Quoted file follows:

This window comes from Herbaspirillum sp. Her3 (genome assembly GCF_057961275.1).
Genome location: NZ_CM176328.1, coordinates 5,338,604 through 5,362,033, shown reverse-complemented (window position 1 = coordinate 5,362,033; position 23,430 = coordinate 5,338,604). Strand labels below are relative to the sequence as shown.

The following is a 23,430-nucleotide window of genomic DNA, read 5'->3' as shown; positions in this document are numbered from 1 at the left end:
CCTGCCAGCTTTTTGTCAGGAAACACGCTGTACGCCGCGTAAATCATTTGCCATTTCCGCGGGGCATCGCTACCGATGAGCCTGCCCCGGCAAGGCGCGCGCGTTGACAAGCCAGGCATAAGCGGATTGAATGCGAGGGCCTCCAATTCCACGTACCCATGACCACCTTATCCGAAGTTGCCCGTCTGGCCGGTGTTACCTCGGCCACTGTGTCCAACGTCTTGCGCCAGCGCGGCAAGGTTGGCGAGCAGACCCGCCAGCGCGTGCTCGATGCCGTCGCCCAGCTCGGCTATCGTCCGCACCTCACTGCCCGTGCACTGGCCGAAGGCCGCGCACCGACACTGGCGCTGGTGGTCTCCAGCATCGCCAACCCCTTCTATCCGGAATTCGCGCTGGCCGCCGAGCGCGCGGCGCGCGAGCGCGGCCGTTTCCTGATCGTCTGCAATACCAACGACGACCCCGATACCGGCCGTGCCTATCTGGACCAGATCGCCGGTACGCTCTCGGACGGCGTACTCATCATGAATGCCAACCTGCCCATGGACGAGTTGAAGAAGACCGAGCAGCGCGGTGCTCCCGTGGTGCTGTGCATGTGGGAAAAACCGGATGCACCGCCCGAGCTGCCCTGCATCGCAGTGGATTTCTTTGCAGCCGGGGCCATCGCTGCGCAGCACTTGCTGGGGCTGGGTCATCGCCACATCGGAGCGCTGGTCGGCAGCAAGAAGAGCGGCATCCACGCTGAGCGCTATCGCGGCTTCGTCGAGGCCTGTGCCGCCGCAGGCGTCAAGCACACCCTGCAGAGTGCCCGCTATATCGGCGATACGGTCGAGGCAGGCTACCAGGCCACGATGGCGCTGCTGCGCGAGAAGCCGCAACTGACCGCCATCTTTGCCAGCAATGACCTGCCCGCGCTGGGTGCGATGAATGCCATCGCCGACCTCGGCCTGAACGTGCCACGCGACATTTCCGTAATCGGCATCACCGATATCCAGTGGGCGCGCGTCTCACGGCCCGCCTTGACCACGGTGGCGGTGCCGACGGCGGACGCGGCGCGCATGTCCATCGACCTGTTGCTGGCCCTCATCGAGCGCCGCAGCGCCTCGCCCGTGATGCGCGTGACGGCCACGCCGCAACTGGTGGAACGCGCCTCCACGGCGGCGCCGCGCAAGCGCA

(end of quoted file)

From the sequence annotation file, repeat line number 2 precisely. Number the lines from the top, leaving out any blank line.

Genome location: NZ_CM176328.1, coordinates 5,338,604 through 5,362,033, shown reverse-complemented (window position 1 = coordinate 5,362,033; position 23,430 = coordinate 5,338,604). Strand labels below are relative to the sequence as shown.